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Yahoo Finance's Brian Cheung leads a panel on Bitcoin ETFs with Rumi Morales, Outlier Ventures Partner, Joseph Hall, Davis Polk Capital Markets Group Partner, and Dave LaValle, Grayscale Global Head of ETF.
BRIAN CHEUNG: Rumi, I just kind of want to ask you about the big elephant in the room with regards to not just Bitcoin ETFs, but the broad crypto community. And that is the crackdown in China, them declaring virtual currency related activities illegal. It seems like crypto exchanges are stopping new account openings. We know where the wind is blowing over there. How does that affect the regulatory conversation internationally, knowing that a big selling point for crypto is supposed to be the breaking down of cross borders?
RUMI MORALES: I think it's interesting for those who are waking up to crypto this year and looking at the China news and being a little concerned. For those of us who've been in the space for a while, this is not necessarily anything new. I think what is interesting is this may be, like, the fourth time China has tried to crack down on crypto, versus the one time they said no more Facebook, and Facebook didn't exist before. Like, this [INAUDIBLE] didn't exist after that.
This speaks to the power of decentralized networks, that China has tried to crack down on this before. We will see what happens next. But I'm guessing, given the power of Bitcoin and other decentralized currencies and the ecosystems, that this is going to continue to grow. And then regulators are going to be looking at investors, they're going to be looking at consumers, and seeing that this is something that, increasingly, people want to participate in. The genie was out of the bottle a long time.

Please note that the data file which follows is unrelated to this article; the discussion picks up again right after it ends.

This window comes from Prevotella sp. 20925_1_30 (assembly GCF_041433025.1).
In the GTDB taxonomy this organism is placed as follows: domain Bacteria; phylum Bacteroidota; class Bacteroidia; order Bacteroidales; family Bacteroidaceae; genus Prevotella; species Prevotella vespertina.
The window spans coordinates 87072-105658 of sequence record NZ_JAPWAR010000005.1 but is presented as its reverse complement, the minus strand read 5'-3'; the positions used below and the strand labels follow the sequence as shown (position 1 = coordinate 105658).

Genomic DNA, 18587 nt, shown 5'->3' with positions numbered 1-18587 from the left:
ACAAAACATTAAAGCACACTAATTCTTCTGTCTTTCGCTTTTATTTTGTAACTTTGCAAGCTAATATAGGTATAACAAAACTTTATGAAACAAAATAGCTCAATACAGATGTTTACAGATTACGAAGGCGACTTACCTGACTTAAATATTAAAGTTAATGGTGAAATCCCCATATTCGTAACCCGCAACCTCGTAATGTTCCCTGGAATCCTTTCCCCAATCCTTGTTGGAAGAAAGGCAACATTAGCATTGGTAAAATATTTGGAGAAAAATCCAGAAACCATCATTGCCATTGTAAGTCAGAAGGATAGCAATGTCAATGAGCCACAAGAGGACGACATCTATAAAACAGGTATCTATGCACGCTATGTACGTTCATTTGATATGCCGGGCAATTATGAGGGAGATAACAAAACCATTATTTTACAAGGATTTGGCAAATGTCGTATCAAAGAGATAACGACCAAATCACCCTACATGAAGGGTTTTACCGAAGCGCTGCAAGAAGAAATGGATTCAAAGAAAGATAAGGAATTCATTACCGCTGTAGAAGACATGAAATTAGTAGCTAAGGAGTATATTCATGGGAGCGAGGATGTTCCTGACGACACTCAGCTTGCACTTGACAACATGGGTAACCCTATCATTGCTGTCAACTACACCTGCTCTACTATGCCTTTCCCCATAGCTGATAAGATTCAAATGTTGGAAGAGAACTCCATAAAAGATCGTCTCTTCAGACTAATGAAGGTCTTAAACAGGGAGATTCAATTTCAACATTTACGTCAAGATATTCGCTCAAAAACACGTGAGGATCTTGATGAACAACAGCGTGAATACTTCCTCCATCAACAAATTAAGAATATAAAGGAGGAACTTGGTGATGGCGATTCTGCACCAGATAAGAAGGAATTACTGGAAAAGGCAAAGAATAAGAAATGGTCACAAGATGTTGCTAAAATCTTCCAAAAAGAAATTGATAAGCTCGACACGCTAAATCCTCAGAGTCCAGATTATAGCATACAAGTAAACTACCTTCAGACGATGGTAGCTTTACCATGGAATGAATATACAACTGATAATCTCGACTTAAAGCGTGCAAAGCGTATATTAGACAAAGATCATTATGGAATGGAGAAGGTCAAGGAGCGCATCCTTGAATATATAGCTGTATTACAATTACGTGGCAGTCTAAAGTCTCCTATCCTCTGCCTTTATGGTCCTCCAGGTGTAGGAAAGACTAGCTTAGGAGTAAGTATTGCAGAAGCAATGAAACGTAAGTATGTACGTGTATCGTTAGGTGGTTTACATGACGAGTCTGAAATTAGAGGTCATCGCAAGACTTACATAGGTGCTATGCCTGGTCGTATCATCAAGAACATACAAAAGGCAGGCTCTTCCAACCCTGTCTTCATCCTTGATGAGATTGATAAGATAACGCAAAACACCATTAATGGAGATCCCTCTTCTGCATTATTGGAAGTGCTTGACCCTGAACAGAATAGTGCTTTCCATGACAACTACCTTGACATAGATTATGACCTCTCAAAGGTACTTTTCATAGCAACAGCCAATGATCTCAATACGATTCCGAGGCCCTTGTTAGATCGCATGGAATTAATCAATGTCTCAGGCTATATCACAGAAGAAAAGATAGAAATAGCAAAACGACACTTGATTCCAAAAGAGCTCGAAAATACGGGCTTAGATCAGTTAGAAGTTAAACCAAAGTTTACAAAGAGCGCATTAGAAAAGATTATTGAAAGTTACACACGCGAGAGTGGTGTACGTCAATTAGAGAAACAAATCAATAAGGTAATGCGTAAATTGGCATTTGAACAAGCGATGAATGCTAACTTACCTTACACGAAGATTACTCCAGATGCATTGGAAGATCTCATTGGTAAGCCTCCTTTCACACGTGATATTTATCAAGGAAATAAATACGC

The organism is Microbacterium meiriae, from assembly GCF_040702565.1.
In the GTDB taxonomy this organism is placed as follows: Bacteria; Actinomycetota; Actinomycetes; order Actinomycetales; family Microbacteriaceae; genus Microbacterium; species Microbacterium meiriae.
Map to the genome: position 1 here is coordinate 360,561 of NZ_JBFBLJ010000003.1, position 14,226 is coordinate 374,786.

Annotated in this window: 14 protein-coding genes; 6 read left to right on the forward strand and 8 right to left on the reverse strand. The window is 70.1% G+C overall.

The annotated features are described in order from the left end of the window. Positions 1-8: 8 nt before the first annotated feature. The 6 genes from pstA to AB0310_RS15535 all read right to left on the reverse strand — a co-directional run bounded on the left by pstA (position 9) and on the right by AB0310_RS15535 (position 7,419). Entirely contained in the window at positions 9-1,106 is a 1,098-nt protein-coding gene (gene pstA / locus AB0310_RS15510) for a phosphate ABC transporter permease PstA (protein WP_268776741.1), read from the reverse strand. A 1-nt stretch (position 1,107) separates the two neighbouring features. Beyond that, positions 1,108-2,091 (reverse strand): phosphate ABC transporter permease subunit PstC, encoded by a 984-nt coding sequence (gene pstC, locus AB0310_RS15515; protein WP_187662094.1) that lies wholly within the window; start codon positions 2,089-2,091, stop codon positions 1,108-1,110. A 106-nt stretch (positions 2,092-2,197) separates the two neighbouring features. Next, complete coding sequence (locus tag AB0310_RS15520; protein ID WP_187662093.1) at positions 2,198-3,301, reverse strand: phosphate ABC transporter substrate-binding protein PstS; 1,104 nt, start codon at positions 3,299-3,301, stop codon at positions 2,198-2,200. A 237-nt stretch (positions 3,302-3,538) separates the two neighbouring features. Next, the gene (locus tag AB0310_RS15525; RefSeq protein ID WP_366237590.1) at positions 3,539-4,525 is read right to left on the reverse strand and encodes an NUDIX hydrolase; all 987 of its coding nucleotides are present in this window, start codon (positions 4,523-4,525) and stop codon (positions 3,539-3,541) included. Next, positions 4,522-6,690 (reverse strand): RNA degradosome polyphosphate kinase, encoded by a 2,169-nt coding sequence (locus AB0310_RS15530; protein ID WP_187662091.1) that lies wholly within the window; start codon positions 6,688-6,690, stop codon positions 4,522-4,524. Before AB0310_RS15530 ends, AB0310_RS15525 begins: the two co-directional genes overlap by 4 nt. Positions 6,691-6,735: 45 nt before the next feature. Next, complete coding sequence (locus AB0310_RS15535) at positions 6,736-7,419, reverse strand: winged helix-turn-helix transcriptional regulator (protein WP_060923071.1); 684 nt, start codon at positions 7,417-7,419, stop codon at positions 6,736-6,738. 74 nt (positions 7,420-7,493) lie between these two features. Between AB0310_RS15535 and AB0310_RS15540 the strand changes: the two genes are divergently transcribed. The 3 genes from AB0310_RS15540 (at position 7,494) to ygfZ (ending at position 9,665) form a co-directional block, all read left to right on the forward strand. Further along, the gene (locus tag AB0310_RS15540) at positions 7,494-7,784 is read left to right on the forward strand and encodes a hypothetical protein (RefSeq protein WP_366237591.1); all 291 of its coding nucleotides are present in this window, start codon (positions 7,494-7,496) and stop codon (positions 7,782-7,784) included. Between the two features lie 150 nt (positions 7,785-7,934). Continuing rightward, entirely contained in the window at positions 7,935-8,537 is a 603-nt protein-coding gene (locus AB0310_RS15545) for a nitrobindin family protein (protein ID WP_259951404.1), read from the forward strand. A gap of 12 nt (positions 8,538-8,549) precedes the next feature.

And I think regulators looking for this may see an economic opportunity [INAUDIBLE], but at the very least, understand that this is an important economic development. And for all the time that it's out there, there's countries like El Salvador that are really embracing digital currencies. And so I think there's a lot. There's a lot that we can learn by regulators taking different approaches. But ultimately, this is not going away. It's not.
BRIAN CHEUNG: So Joe, on the regulatory story, I mean, how much water do international developments in China, or even El Salvador, basically anything outside of the United States, weigh on what Gary Gensler is trying to do in the SEC offices in DC? Is it mostly insulated? Or is there some level of not necessarily international cooperation, but just kind of countries keeping an eye on what the other is doing to make sure that there isn't any sort of arbitrage that could exist legally between different countries?
JOSEPH HALL: Well, two thoughts on that. I mean, you know, I don't think it much matters to the SEC what approach a foreign regulator is taking. In other words, you know, I don't think a foreign regulator's acceptance and welcoming of digital asset investments or barring digital asset investments has much of an influence on the SEC. That said, I think that activity outside of the United States, you know, definitely has an impact on the way our regulators think about it.
You know, when Chair Gensler is talking about digital assets sort of being the Wild, Wild West, I think he's talking about activity offshore. And so, to the extent that there are blowups offshore-- I mean, go back a few years ago, Mt. Gox or something like that. To the extent that they are big shocks offshore that have an impact on pricing or on investor confidence in the asset, I think those sorts of offshore activities very much weigh on the SEC's decision making. But I don't think the relative posture of the foreign regulators all that persuasive to the SEC, for good or for evil.